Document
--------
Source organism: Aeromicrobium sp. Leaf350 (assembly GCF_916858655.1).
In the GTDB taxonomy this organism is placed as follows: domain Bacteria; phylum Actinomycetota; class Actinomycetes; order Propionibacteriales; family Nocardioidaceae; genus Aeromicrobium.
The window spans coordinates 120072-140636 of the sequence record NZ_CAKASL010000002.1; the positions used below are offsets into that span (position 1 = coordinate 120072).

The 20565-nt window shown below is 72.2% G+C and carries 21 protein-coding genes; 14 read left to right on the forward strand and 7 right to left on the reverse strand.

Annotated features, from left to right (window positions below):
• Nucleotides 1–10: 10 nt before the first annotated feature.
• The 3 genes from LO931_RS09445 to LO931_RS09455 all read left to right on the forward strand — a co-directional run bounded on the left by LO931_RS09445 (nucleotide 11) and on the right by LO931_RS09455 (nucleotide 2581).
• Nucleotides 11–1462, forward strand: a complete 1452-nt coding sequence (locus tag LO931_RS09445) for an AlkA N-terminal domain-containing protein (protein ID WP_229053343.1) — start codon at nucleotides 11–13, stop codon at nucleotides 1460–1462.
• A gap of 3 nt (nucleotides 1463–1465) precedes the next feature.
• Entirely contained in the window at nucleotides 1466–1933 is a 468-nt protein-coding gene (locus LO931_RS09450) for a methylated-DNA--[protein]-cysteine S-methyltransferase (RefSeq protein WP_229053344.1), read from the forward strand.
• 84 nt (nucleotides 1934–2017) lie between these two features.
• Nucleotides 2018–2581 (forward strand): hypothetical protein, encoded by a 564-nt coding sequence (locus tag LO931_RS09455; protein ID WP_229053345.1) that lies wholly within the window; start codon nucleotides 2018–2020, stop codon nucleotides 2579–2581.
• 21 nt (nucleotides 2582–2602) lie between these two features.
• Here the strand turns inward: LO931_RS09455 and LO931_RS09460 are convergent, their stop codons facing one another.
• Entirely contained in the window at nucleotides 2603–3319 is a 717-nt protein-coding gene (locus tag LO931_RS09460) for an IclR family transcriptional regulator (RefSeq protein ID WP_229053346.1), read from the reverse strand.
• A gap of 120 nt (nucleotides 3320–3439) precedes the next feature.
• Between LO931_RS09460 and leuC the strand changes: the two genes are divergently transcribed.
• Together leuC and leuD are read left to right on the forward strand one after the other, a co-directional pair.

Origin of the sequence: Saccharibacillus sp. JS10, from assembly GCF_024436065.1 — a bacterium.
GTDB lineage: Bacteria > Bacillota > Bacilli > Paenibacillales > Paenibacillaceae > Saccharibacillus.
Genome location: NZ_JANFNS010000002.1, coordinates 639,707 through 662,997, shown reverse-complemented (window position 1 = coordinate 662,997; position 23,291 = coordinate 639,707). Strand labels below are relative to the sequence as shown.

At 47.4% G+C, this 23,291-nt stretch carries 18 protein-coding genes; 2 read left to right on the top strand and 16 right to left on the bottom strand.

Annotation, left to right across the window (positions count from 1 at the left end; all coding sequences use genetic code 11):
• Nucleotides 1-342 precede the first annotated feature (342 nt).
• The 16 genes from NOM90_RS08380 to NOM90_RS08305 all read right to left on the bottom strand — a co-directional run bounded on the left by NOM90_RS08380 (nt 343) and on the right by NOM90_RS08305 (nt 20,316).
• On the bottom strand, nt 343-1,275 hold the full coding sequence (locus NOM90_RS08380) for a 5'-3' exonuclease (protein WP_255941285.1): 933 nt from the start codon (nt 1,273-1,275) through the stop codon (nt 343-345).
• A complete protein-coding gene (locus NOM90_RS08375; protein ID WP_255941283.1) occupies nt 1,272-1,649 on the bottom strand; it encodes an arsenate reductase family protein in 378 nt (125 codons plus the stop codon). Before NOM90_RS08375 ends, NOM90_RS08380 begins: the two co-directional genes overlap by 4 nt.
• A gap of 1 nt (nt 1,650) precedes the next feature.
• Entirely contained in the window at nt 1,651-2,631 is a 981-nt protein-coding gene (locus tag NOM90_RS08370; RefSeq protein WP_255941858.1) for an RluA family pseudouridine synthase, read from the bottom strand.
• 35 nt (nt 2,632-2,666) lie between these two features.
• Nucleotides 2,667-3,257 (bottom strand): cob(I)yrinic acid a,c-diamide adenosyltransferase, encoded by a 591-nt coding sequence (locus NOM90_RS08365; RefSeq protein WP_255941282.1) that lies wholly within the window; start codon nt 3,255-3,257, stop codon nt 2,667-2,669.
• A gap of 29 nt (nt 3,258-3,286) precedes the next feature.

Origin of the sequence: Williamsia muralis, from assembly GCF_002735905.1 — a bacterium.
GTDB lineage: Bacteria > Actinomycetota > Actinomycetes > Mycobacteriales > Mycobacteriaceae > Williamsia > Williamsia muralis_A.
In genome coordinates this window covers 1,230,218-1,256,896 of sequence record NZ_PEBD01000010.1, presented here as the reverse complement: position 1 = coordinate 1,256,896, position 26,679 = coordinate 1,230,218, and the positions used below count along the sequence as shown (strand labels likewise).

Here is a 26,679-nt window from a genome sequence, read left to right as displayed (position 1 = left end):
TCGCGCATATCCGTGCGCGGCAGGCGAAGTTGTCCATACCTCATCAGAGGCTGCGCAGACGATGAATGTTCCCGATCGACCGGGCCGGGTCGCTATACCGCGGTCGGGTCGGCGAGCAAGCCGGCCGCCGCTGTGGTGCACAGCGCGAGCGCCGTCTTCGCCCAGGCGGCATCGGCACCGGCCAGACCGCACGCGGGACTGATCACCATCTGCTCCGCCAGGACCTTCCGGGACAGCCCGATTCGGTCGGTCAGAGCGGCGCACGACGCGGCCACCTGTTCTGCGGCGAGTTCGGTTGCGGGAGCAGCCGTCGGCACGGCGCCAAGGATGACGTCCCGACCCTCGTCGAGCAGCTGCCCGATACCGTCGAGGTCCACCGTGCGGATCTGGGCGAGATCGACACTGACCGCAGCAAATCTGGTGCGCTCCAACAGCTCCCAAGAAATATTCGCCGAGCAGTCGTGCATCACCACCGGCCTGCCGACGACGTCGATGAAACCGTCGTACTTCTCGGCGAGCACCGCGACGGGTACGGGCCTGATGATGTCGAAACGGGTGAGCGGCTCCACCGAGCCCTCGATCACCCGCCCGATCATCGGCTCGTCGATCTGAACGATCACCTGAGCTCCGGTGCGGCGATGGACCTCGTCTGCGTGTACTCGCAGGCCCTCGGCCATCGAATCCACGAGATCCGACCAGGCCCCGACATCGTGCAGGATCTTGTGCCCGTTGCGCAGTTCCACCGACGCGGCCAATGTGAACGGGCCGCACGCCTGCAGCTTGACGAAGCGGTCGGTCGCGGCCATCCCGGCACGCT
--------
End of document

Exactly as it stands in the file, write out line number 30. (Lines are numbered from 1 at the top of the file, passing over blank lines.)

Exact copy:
• 35 nt (nt 2,632-2,666) lie between these two features.